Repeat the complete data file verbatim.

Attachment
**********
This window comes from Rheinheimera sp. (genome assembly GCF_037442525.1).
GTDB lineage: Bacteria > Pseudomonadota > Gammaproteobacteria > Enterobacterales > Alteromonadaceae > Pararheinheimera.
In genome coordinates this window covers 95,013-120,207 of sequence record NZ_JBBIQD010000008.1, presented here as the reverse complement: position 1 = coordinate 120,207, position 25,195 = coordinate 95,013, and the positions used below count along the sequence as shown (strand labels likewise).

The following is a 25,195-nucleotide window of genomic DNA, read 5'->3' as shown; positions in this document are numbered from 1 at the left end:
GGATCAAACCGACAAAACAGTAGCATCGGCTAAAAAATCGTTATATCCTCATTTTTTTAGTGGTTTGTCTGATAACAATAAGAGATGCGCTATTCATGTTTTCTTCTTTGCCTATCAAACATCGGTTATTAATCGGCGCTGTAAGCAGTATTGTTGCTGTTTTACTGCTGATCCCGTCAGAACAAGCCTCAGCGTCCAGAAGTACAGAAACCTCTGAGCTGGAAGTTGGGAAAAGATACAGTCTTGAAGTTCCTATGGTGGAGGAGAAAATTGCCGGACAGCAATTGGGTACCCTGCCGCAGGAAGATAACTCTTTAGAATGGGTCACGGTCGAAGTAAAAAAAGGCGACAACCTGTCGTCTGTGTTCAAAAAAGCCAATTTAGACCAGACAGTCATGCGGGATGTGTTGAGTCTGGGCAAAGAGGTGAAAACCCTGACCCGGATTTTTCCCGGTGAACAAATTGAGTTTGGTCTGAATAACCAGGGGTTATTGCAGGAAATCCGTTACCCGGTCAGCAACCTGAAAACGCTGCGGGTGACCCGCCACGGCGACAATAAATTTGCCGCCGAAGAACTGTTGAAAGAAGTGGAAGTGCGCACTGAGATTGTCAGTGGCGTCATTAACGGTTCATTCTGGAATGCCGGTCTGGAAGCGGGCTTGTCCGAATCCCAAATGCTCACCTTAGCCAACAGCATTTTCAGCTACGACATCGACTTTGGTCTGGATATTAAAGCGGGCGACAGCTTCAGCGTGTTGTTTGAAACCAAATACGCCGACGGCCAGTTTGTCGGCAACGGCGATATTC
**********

This window comes from Rheinheimera sp. (genome assembly GCF_037442525.1).
GTDB lineage: Bacteria > Pseudomonadota > Gammaproteobacteria > Enterobacterales > Alteromonadaceae > Pararheinheimera.
In genome coordinates this window covers 95,013-120,207 of sequence record NZ_JBBIQD010000008.1, presented here as the reverse complement: position 1 = coordinate 120,207, position 25,195 = coordinate 95,013, and the positions used below count along the sequence as shown (strand labels likewise).

The following is a 25,195-nucleotide window of genomic DNA, read 5'->3' as shown; positions in this document are numbered from 1 at the left end:
GGATCAAACCGACAAAACAGTAGCATCGGCTAAAAAATCGTTATATCCTCATTTTTTTAGTGGTTTGTCTGATAACAATAAGAGATGCGCTATTCATGTTTTCTTCTTTGCCTATCAAACATCGGTTATTAATCGGCGCTGTAAGCAGTATTGTTGCTGTTTTACTGCTGATCCCGTCAGAACAAGCCTCAGCGTCCAGAAGTACAGAAACCTCTGAGCTGGAAGTTGGGAAAAGATACAGTCTTGAAGTTCCTATGGTGGAGGAGAAAATTGCCGGACAGCAATTGGGTACCCTGCCGCAGGAAGATAACTCTTTAGAATGGGTCACGGTCGAAGTAAAAAAAGGCGACAACCTGTCGTCTGTGTTCAAAAAAGCCAATTTAGACCAGACAGTCATGCGGGATGTGTTGAGTCTGGGCAAAGAGGTGAAAACCCTGACCCGGATTTTTCCCGGTGAACAAATTGAGTTTGGTCTGAATAACCAGGGGTTATTGCAGGAAATCCGTTACCCGGTCAGCAACCTGAAAACGCTGCGGGTGACCCGCCACGGCGACAATAAATTTGCCGCCGAAGAACTGTTGAAAGAAGTGGAAGTGCGCACTGAGATTGTCAGTGGCGTCATTAACGGTTCATTCTGGAATGCCGGTCTGGAAGCGGGCTTGTCCGAATCCCAAATGCTCACCTTAGCCAACAGCATTTTCAGCTACGACATCGACTTTGGTCTGGATATTAAAGCGGGCGACAGCTTCAGCGTGTTGTTTGAAACCAAATACGCCGACGGCCAGTTTGTCGGCAACGGCGATATTC